Structural readiness of health facilities for implementing maternal and child nutrition services in Mozambique Réka Maulide Cane1,4*, Ashely Sheffel5, Cristolde Salomão1, Júlia Sambo1,4, Elias Matusse1, Edmilson Ismail2, Ananias António2, Érica Manuel3, Talata Sawadogo-Lewis5, Timothy Roberton5 1Instituto Nacional de Saúde, Ministry of Health, Maputo, Mozambique; 2Department of Nutrition, Ministry of Health, Maputo, Mozambique; 3Superior Institute of Health Sciences, Maputo, Mozambique; 4Institute of Hygiene and Topical Medicine, Nova University Lisbon, Lisbon, Portugal; 5Institute for International Programs at Johns Hopkins University, Bloomberg School of Public Health, Baltimore, USA. Background: Health systems play a crucial role in the delivery of nutrition-specific interventions for children and mothers, still, the quality and more specifically readiness of health services have not been widely tracked. We explored the access and readiness of health facilities to deliver nutrition services for pregnant women and children. Objective: To assess the readiness of health facilities to provide maternal and child nutrition services in Mozambique. Methods: We defined indicators of readiness for 7 maternal and child nutrition interventions: anemia testing with iron supplementation, folic acid supplementation, breastfeeding promotion, pregnancy growth monitoring, vitamin A supplementation, preventive zinc supplementation, and child growth monitoring. We used data from the 2018 Mozambique SARA health facility survey to calculate readiness scores for each facility in the country. A facility was considered “ready” if it both stated that it offered the intervention and if it had the physical inputs required for service delivery. After calculating readiness scores, we used geospatial data from the WorldPop initiative to estimate the proportion of people in Mozambique within 10 kilometers of a ready facility. For each square kilometer in the country, we identified all the facilities in range. If at least one facility within 10 kilometers was "ready", we considered all the people in the square kilometer to have access to a ready facility. In this way, for each province and for the country as a whole, we calculated the proportion of people with access to a ready facility, for each of the 7 nutrition interventions. Results: At the national level, 29.1% and 37.3% of the population within 10 kilometers of a facility that is ready to deliver all maternal nutrition services and all child nutrition services, respectively. The north region has the lowest rates for both maternal (19.4%) and child nutrition (26.9%) compared to south and center regions. Nampula (14.9%) and Zambézia (17.9%) are the least ready provinces to deliver maternal services. Nampula (20.4%) and Cabo Delgado (21.2%) are the least ready to deliver child nutrition services. Among interventions, anemia testing with iron supplementation for pregnant women (45.1%) and preventive zinc supplementation for children (50.3%) showed the least structural readiness across Mozambique. Conclusions: Improving nutrition in Mozambique will require multisectoral effects both within and outside of the health system. Although facility-based interventions are not sufficient by themselves, they are a necessary piece of an overall strategy to ensure that all mothers and children in Mozambique achieve full health. Currently, only a minority of people in Mozambique have access to a health facility that is ready to deliver all maternal and child nutrition interventions. If we are to improve nutrition in Mozambique, we must invest in robust supply chains, particularly in the north of the country, to ensure that every health facility has the needed supplies and equipment to deliver nutrition interventions. Funding source: European Union; Acknowledgments: Technical Working Women, Child Health and Nutrition Platform of the National Observatory of Health and Fundação Calouste Gulbenkian.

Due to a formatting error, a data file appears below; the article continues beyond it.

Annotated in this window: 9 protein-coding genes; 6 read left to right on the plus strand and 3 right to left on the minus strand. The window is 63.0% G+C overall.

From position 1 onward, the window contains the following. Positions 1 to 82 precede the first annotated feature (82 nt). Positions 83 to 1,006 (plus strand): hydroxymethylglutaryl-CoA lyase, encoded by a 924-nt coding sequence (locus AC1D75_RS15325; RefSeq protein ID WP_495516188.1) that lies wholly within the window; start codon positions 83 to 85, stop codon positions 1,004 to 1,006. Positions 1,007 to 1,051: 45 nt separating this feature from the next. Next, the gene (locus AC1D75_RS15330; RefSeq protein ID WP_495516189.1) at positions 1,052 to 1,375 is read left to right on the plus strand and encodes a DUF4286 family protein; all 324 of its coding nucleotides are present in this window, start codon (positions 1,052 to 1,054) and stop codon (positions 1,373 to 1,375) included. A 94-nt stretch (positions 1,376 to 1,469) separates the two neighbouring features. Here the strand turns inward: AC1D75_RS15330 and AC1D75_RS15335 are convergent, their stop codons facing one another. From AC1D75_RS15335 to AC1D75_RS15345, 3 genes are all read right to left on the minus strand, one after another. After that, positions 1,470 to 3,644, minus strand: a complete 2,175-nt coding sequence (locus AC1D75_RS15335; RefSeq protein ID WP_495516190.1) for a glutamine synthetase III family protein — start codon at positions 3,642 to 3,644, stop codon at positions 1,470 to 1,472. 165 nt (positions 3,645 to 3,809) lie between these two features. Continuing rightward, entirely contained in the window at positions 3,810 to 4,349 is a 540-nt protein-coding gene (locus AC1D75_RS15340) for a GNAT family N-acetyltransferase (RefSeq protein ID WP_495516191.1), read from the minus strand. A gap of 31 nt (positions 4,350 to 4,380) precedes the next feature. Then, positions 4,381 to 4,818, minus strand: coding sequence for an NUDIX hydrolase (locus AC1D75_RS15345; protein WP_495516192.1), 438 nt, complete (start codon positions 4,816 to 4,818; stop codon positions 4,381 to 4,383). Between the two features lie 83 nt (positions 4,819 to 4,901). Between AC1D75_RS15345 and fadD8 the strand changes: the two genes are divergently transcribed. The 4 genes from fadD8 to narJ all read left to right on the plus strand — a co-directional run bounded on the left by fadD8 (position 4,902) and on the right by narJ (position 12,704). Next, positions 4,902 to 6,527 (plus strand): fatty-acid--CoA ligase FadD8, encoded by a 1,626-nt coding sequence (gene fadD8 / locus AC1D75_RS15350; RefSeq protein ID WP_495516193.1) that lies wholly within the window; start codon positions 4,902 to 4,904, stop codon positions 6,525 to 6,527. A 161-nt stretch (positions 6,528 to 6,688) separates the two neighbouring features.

Instituto Nacional de Saude (National Institute of Health), MoH, Mozambique
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